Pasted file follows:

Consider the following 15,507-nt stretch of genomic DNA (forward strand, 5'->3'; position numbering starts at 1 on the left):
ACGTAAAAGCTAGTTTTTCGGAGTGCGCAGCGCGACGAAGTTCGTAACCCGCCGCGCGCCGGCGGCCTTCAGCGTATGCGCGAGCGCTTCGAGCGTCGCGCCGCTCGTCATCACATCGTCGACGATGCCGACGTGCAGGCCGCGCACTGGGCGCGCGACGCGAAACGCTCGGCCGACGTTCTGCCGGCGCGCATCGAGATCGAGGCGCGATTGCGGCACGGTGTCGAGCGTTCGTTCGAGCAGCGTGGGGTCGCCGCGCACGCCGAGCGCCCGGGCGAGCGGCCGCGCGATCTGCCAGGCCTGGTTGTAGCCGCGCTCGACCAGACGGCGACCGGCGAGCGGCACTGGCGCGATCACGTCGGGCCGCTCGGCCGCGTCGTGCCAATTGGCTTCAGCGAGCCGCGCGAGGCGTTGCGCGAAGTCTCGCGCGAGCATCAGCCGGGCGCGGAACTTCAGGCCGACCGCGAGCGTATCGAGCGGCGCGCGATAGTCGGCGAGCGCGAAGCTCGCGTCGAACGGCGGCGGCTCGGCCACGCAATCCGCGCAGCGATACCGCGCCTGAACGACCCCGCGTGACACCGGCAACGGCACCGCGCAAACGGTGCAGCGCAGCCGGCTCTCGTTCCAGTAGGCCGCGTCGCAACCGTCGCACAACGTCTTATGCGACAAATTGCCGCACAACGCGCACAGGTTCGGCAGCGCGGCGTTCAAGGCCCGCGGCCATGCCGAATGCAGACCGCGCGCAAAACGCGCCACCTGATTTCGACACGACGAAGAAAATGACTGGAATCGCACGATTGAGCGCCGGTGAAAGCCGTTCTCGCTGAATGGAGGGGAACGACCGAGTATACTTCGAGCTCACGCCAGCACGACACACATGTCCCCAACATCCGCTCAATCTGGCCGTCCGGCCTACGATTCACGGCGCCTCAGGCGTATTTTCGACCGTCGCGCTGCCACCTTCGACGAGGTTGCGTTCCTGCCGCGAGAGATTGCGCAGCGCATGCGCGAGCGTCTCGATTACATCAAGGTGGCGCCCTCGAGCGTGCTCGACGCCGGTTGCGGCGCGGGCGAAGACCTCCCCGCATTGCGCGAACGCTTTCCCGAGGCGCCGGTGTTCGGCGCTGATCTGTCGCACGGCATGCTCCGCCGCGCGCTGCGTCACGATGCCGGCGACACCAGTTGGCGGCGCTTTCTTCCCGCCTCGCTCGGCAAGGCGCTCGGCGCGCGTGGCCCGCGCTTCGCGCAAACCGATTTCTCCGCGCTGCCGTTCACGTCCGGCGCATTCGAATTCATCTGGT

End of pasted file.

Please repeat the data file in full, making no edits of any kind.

Consider the following 15,507-nt stretch of genomic DNA (forward strand, 5'->3'; position numbering starts at 1 on the left):
ACGTAAAAGCTAGTTTTTCGGAGTGCGCAGCGCGACGAAGTTCGTAACCCGCCGCGCGCCGGCGGCCTTCAGCGTATGCGCGAGCGCTTCGAGCGTCGCGCCGCTCGTCATCACATCGTCGACGATGCCGACGTGCAGGCCGCGCACTGGGCGCGCGACGCGAAACGCTCGGCCGACGTTCTGCCGGCGCGCATCGAGATCGAGGCGCGATTGCGGCACGGTGTCGAGCGTTCGTTCGAGCAGCGTGGGGTCGCCGCGCACGCCGAGCGCCCGGGCGAGCGGCCGCGCGATCTGCCAGGCCTGGTTGTAGCCGCGCTCGACCAGACGGCGACCGGCGAGCGGCACTGGCGCGATCACGTCGGGCCGCTCGGCCGCGTCGTGCCAATTGGCTTCAGCGAGCCGCGCGAGGCGTTGCGCGAAGTCTCGCGCGAGCATCAGCCGGGCGCGGAACTTCAGGCCGACCGCGAGCGTATCGAGCGGCGCGCGATAGTCGGCGAGCGCGAAGCTCGCGTCGAACGGCGGCGGCTCGGCCACGCAATCCGCGCAGCGATACCGCGCCTGAACGACCCCGCGTGACACCGGCAACGGCACCGCGCAAACGGTGCAGCGCAGCCGGCTCTCGTTCCAGTAGGCCGCGTCGCAACCGTCGCACAACGTCTTATGCGACAAATTGCCGCACAACGCGCACAGGTTCGGCAGCGCGGCGTTCAAGGCCCGCGGCCATGCCGAATGCAGACCGCGCGCAAAACGCGCCACCTGATTTCGACACGACGAAGAAAATGACTGGAATCGCACGATTGAGCGCCGGTGAAAGCCGTTCTCGCTGAATGGAGGGGAACGACCGAGTATACTTCGAGCTCACGCCAGCACGACACACATGTCCCCAACATCCGCTCAATCTGGCCGTCCGGCCTACGATTCACGGCGCCTCAGGCGTATTTTCGACCGTCGCGCTGCCACCTTCGACGAGGTTGCGTTCCTGCCGCGAGAGATTGCGCAGCGCATGCGCGAGCGTCTCGATTACATCAAGGTGGCGCCCTCGAGCGTGCTCGACGCCGGTTGCGGCGCGGGCGAAGACCTCCCCGCATTGCGCGAACGCTTTCCCGAGGCGCCGGTGTTCGGCGCTGATCTGTCGCACGGCATGCTCCGCCGCGCGCTGCGTCACGATGCCGGCGACACCAGTTGGCGGCGCTTTCTTCCCGCCTCGCTCGGCAAGGCGCTCGGCGCGCGTGGCCCGCGCTTCGCGCAAACCGATTTCTCCGCGCTGCCGTTCACGTCCGGCGCATTCGAATTCATCTGGT